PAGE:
• If you can't remember what's behind the door in the science building which says "Exit."
    • If you have to bring a jacket with you, in the middle of summer, because there's a wind-chill factor in the lab.
    • If you are completely addicted to caffeine.
    • If you avoid doing anything because you don't want to contribute to the eventual heat-death of the universe.
    • If you consider ANY non-science course "easy."
    • If when your professor asks you where your homework is, you claim to have accidentally determined its momentum so precisely, that according to Heisenberg it could be anywhere in the universe.
    • If the "fun" center of your brain has deteriorated from lack of use.
    • If you'll assume that a "horse" is a "sphere" in order to make the math easier.
    • If you introduce your wife as "mylady@home.wife."
    • If your spouse sends you an e-mail instead of calling you to dinner.
    • If you can quote scenes from any Monty Python movie.
    • If you want an 500X CD-ROM for Christmas.
    • If Dilbert is your hero.
    • If you stare at an orange juice container because it says CONCENTRATE
    • If you can name 6 Star Trek episodes (bonus points if you have more than 6 recorded on video tape).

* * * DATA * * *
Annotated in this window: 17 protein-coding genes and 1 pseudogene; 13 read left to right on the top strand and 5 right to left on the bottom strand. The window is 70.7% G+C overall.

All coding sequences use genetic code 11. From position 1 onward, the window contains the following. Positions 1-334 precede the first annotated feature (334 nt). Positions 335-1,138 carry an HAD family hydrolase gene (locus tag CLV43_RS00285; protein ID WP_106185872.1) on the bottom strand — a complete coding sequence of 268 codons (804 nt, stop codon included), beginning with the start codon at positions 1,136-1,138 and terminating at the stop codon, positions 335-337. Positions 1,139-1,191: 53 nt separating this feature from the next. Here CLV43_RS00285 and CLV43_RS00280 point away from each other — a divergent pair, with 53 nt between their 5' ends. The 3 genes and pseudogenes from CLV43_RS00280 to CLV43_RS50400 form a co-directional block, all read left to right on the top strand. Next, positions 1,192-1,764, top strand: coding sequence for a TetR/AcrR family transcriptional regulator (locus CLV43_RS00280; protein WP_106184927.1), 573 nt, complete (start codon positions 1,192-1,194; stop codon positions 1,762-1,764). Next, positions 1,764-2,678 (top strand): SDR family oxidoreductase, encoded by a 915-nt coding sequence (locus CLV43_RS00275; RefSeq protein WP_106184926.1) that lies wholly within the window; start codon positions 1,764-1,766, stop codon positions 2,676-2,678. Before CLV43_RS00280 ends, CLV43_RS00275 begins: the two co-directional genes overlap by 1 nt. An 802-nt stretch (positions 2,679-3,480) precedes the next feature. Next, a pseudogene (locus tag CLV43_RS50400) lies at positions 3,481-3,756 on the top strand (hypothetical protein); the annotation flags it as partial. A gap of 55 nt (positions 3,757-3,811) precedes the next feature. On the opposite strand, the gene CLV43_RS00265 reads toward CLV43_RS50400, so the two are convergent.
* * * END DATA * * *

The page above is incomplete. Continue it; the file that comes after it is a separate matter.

• If the only jokes you receive are through e-mail.
    • If your wrist watch has more computing power than a 486DX-50.
    • If your idea of good interpersonal communication means getting the decimal point in the right place.
    • If you look forward to Christmas only to put together the kids' toys.
    • If you use a CAD package to design your son's Pine Wood Derby car.
    • If you have used coat hangers and duct tape for something other than hanging coats and taping ducts.
    • If, at Christmas, it goes without saying that you will be the one to find the burnt-out bulb in the string.
    • If you window shop at Radio Shack.
    • If your ideal evening consists of fast-forwarding through the latest sci-fi movie looking for technical inaccuracies.
    • If you have "Dilbert" comics displayed anywhere in your work area .
    • If you carry on a one-hour debate over the expected results of a test that actually takes five minutes to run.